Committee gives millions of dollars more to IT programs, including cybersecurity, for fiscal 2010.
Among the high points for information technology in the Consolidated Appropriations Act approved by a conference committee on Tuesday are more latitude in spending for the Veterans Affairs Department and a $140.3 million cybersecurity budget for the FBI.
In its version of the VA spending bill, the Senate had restricted the department from using $1.1 billon in IT development funds in fiscal 2010 until VA Secretary Eric Shinseki and Chief Information Officer Roger Baker completed a review of IT systems and identified which should receive funding. The department's entire fiscal 2010 IT budget is a record $3.3 billion.
The conference report for the Consolidated Appropriations Act put on hold $800.5 million in development funds until VA informs Congress which programs should receive funding.
The bill also provides appropriations for the Health and Human Services, Housing and Urban Development, Justice, Labor and State departments. The Office of the National Coordinator for Health Information Technology, which spearheads President Obama's initiative to build a national network for electronic health records, received $61.3 million, or $1.3 million more than HHS requested.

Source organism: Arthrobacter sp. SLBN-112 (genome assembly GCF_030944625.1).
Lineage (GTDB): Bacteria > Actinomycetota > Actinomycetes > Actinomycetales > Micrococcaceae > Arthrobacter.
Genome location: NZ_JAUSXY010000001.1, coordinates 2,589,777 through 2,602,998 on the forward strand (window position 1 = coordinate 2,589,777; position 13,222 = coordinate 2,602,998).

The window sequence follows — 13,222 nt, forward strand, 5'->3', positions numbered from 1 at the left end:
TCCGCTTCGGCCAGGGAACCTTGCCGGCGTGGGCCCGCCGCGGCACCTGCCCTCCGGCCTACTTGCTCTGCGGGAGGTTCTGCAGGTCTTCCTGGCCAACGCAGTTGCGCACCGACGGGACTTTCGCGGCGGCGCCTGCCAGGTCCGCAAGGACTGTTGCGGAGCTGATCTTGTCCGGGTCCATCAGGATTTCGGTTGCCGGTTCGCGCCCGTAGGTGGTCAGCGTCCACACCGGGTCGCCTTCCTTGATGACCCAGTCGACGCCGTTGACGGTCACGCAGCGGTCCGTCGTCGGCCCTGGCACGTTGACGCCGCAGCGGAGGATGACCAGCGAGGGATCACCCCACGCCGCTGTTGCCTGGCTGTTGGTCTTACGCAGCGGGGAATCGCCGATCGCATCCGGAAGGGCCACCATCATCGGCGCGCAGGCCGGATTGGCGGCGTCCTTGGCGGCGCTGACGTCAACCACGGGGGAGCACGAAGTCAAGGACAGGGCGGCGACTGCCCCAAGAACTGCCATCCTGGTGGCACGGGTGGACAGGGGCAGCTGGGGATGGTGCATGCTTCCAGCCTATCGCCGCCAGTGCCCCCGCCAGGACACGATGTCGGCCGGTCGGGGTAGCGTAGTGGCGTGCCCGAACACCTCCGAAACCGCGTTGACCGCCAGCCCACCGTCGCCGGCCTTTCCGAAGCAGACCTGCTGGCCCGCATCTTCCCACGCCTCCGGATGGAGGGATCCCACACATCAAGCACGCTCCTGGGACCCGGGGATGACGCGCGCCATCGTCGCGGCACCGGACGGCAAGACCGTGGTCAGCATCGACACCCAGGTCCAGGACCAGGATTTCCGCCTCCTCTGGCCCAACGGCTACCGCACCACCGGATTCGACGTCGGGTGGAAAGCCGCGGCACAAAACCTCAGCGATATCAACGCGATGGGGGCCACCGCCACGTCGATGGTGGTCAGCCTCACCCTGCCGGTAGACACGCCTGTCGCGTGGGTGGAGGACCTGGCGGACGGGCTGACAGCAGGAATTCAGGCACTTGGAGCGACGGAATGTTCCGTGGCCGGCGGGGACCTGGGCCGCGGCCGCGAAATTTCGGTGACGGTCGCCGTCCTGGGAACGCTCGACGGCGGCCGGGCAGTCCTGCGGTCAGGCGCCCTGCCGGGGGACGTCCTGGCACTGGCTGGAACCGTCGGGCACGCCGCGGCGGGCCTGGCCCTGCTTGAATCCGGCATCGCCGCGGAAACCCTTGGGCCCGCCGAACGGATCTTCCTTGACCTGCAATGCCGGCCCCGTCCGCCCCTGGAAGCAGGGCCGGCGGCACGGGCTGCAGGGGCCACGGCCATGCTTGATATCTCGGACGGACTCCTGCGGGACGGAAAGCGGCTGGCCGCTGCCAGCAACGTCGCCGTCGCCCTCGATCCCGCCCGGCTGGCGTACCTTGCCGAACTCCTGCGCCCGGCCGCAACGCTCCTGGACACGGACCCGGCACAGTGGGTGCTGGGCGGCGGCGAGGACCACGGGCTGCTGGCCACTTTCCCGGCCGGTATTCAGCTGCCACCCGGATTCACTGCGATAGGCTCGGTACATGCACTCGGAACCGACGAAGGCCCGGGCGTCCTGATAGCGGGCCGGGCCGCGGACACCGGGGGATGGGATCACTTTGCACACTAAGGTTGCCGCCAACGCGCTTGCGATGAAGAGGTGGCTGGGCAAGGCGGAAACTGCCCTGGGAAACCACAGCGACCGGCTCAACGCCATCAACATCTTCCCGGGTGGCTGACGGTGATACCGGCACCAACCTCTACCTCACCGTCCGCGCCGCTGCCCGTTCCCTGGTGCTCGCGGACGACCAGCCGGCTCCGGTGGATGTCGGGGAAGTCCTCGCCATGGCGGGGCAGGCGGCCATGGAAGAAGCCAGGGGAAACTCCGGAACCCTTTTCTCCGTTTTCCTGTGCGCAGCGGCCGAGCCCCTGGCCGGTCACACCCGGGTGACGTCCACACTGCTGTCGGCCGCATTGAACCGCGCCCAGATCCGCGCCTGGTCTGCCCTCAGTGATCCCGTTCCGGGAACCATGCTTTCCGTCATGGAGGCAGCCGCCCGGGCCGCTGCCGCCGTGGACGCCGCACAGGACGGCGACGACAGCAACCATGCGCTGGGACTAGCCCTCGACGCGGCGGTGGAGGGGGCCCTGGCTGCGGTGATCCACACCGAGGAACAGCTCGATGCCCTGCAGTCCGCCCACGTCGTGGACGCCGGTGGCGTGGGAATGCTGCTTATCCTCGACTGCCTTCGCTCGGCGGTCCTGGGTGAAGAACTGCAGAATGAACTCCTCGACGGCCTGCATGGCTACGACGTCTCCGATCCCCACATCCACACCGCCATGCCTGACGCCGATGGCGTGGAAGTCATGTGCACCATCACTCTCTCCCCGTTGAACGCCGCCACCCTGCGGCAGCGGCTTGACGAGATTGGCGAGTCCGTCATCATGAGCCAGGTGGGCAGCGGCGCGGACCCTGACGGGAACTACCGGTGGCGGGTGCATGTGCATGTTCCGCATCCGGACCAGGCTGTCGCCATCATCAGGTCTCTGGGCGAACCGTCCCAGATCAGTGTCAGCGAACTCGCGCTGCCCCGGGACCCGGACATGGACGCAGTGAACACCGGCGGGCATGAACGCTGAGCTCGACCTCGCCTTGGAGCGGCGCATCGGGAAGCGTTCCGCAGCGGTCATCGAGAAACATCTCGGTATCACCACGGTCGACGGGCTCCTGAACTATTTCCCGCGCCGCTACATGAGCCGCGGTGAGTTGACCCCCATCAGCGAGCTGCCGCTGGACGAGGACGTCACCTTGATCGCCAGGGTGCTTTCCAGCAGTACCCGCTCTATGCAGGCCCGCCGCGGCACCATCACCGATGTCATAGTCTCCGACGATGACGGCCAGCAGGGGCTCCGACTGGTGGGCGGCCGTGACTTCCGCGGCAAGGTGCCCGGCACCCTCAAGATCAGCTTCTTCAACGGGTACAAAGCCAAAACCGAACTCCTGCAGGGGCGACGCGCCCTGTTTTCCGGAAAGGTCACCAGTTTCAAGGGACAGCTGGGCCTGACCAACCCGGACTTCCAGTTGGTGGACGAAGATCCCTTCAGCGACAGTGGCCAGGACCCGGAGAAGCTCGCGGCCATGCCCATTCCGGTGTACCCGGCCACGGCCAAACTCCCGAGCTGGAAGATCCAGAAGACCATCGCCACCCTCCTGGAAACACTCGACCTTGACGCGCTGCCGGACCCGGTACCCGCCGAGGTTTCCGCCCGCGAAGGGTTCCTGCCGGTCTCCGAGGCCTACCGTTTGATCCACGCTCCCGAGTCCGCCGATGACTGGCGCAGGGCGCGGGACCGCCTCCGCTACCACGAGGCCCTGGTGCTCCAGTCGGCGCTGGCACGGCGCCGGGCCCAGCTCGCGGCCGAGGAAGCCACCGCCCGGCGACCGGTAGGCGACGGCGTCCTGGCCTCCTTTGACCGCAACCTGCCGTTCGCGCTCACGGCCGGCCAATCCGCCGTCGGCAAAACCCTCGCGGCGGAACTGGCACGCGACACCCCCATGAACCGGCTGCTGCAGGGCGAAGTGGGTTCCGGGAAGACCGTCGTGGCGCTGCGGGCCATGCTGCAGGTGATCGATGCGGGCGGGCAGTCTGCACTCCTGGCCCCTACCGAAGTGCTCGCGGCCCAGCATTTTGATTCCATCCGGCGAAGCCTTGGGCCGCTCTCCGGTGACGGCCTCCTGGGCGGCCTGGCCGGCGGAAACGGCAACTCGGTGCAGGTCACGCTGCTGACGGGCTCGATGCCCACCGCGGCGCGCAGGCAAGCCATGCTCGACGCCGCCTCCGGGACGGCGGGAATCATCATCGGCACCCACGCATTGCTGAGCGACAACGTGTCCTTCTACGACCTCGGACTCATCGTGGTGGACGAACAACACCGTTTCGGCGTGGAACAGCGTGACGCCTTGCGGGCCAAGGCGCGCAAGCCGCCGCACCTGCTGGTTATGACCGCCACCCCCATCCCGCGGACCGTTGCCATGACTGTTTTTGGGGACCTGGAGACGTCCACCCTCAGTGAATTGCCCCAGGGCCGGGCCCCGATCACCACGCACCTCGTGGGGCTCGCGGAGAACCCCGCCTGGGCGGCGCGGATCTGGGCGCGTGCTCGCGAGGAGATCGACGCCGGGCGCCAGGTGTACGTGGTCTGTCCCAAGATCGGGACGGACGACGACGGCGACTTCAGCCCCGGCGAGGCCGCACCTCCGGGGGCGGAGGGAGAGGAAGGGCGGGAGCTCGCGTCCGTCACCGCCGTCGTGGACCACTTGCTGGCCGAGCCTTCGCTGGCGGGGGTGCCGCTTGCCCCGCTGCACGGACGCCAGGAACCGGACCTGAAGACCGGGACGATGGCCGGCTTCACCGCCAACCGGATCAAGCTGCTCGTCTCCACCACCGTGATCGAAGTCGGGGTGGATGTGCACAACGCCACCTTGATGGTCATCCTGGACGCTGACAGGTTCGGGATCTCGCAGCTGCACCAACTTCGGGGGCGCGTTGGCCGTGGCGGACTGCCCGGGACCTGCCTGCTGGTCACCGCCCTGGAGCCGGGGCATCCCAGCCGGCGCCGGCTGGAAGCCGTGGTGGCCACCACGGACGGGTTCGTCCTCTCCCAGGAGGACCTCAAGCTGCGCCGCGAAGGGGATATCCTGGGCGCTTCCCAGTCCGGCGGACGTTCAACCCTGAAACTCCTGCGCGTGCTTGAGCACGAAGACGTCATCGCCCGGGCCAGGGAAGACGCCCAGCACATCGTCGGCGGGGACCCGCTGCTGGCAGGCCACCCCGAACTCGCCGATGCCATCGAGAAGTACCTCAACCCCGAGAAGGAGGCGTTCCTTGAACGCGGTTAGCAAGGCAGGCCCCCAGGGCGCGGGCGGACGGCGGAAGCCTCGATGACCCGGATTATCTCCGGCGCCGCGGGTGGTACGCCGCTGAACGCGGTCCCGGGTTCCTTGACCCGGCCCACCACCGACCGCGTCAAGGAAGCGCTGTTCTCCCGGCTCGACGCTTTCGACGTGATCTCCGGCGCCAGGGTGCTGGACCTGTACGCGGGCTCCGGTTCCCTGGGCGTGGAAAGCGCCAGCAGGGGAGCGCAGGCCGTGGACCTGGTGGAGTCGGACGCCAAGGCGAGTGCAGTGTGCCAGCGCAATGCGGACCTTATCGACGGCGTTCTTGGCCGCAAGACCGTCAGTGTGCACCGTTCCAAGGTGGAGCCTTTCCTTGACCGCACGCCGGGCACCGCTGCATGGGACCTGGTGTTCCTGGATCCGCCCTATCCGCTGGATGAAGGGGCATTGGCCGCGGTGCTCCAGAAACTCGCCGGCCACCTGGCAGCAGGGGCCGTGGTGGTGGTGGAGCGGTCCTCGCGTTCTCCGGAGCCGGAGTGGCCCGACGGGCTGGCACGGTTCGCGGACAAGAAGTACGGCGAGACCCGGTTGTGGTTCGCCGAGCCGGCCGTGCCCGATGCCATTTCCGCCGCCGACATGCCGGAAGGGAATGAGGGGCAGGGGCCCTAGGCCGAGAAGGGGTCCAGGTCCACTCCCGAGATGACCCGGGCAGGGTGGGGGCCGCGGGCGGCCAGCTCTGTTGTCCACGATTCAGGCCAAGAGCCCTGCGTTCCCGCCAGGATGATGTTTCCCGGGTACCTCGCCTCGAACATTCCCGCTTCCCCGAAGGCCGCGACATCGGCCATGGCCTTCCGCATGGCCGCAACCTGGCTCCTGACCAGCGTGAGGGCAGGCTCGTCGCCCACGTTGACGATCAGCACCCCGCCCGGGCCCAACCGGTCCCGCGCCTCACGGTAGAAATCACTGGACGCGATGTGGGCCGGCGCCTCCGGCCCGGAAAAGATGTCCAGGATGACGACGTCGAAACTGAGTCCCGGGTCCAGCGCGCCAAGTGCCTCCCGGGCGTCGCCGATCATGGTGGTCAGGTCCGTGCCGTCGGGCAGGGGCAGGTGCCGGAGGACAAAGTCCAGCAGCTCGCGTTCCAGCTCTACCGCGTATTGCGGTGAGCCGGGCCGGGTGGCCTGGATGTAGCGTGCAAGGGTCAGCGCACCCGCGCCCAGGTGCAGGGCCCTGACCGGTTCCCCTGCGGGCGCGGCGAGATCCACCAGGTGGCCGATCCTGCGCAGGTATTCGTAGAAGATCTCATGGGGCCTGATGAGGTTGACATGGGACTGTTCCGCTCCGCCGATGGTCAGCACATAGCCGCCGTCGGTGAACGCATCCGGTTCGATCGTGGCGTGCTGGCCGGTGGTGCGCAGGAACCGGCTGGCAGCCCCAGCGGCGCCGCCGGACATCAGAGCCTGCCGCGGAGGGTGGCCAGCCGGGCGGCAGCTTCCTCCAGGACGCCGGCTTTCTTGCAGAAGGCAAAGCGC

The report went along with the House's recommendation to not include $42.2 million for the Justice's Litigation Case Management System until the department submits a report on how it plans to contain cost and schedule overruns.
Justice received most of what it requested for its Tactical Law Enforcement Wireless Communications project, receiving $206.1 million for fiscal 2010, and boosted the budget for the Integrated Wireless Network by $21.1 million, with the condition that the money be spent on modernization of land mobile radio systems and not cellular systems.
The committee approved Justice's request of $27.4 million for cybersecurity funding.
Conferees directed the Federal Communications Commission to conduct an auction of cellular spectrum so police and fire departments nationwide could have their own interoperable communications network.